Book Review: The Circle

“You sit at a desk twelve hours a day and you have nothing to show for it except some numbers that won’t exist or be remembered in a week. You’re leaving no evidence you lived. There’s no proof.”  
― Dave Eggers, The Circle
Book Title: The Circle
Author: Dave Eggers
Publication Date: 2013
Genres: Adult Fiction, Sci-Fi
Goodreads Rating: 3.46 Stars

My Rating: 4 Stars

When Mae Holland is hired to work for the Circle, the world’s most powerful internet company, she feels she’s been given the opportunity of a lifetime. The Circle, run out of a sprawling California campus, links users’ personal emails, social media, banking, and purchasing with their universal operating system, resulting in one online identity and a new age of civility and transparency. 

As Mae tours the open-plan office spaces, the towering glass dining facilities, the cozy dorms for those who spend nights at work, she is thrilled with the company’s modernity and activity. There are parties that last through the night, there are famous musicians playing on the lawn, there are athletic activities and clubs and brunches, and even an aquarium of rare fish retrieved from the Marianas Trench by the CEO. 

Mae can’t believe her luck, her great fortune to work for the most influential company in America – even as life beyond the campus grows distant, even as a strange encounter with a colleague leaves her shaken, even as her role at the Circle becomes increasingly public. What begins as the captivating story of one woman’s ambition and idealism soon becomes a heart-racing novel of suspense, raising questions about memory, history, privacy, democracy, and the limits of human knowledge.

1. I’m shook. This story has me shook. It feels strange and wrong to even be typing this right now, to be sharing this with the world, to be garnering likes and comments from this post. The world that Eggers created in this book is so close to home — too close to home.

2. This main character. I have a loyalty to the main characters of books, especially if it’s not omniscient writing. We, as readers, have a tendency to trust the main characters of books and rely on them to tell us the truth of the story. So when Mae starts her descent into the world of The Circle and, realistically, falls into this cult of a company, I looked for her redemption. When will she see the light? When will she wake up from this craziness? When will she see what Mercer and her parents and, later in the book, Annie and Kalden are all telling her? When will she save the day?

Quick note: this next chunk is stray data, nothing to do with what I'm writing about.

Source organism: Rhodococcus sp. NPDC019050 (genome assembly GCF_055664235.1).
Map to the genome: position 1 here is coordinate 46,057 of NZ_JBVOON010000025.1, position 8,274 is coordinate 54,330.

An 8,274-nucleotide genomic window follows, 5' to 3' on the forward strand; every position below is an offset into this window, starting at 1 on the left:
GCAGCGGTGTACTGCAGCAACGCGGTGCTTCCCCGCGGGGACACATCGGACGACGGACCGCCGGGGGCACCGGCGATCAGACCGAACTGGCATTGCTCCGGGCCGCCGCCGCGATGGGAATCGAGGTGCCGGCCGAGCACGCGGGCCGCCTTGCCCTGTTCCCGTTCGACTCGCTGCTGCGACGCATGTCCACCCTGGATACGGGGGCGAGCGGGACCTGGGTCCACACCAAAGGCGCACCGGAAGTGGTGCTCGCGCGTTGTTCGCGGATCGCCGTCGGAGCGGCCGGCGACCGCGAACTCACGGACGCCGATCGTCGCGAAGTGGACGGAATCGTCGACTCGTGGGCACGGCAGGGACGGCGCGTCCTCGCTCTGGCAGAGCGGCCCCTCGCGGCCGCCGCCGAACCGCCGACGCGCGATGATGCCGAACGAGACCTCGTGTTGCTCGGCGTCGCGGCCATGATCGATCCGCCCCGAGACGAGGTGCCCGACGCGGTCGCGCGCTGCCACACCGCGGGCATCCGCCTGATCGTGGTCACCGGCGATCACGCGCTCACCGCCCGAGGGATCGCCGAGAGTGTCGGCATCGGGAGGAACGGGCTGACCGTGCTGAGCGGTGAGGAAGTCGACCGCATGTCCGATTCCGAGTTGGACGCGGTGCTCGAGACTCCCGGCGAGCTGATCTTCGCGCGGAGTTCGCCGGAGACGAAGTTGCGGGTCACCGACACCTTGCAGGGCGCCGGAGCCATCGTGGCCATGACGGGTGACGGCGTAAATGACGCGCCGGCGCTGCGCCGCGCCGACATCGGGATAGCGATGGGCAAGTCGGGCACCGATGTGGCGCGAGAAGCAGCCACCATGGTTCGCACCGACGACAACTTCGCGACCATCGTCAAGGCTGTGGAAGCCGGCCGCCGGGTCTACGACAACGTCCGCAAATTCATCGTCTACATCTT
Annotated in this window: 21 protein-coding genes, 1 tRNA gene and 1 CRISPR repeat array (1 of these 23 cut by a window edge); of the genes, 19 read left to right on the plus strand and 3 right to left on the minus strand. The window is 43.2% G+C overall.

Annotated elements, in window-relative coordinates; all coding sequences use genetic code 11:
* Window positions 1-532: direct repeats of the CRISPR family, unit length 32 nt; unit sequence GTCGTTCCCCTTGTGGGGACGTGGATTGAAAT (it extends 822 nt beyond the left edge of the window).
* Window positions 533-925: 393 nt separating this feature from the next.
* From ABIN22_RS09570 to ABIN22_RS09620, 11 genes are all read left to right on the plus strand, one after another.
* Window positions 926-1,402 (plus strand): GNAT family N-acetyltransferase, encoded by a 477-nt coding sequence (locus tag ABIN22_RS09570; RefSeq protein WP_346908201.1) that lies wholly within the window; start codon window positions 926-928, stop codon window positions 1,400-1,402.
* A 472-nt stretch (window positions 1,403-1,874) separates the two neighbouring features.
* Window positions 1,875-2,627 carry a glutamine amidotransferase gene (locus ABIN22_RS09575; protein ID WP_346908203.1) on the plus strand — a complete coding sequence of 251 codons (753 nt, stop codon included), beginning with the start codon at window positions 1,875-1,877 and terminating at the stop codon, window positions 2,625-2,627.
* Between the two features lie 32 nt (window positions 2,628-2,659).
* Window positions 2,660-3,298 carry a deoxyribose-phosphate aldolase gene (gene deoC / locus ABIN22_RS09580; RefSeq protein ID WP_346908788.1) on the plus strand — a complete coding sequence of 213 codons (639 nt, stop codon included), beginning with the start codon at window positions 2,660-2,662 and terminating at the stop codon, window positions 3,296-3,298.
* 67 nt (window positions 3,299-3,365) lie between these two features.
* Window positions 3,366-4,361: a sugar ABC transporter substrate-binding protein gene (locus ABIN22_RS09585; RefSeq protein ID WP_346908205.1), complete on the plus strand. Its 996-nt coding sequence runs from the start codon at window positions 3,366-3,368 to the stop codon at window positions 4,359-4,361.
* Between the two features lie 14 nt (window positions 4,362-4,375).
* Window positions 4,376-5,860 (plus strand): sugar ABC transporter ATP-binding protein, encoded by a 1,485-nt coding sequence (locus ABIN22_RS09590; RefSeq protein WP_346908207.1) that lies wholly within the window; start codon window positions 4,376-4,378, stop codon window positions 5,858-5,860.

3. Mae, as a character. Honestly, Mae is a bit of a fluff character. She stands as a vessel for others to fill, without any real original thought or motive. The moment she starts experiencing real feelings, she runs back to her desk and immerses herself in the virtual world that is social media.

4. Which is why this hits hard. I see this in myself and the people around me. Feelings get too real? Run to Facebook for a bit. Life is hard? Scroll through Instagram and watch cat videos. And that is why this book shook me. The writing was good, but not great. The character development was meh. But the world, and the commentary that Eggers makes about our reliance on technology… that’s what shook me. (And made me give this book 4 stars.)

This book serves as a cautionary tale for when it becomes to easy to associate likes with real life.
“You know how you finish a bag of chips and you hate yourself? You know you’ve done nothing good for yourself. That’s the same feeling, and you know it is, after some digital binge. You feel wasted and hollow and diminished.”
“Most people would trade everything they know, everyone they know- they’d trade it all to know they’ve been seen, and acknowledged, that they might even be remembered. We all know the world is too big for us to be significant. So all we have is the hope of being seen, or heard, even for a moment.”
“I mean, all this stuff you’re involved in, it’s all gossip. It’s people talking about each other behind their backs. That’s the vast majority of this social media, all these reviews, all these comments. Your tools have elevated gossip, hearsay and conjecture to the level of valid, mainstream communication. And besides that, it’s fucking dorky.”
“This was a new skill she’d acquired, the ability to look, to the outside world, utterly serene and even cheerful, while, in her skull, all was chaos.”
“It occurred to her, in a moment of sudden clarity, that what had always caused her anxiety, or stress, or worry, was not any one force, nothing independent and external- it wasn’t danger to herself or the constant calamity of other people and their problems. It was internal: it was subjective: it was not knowing.”

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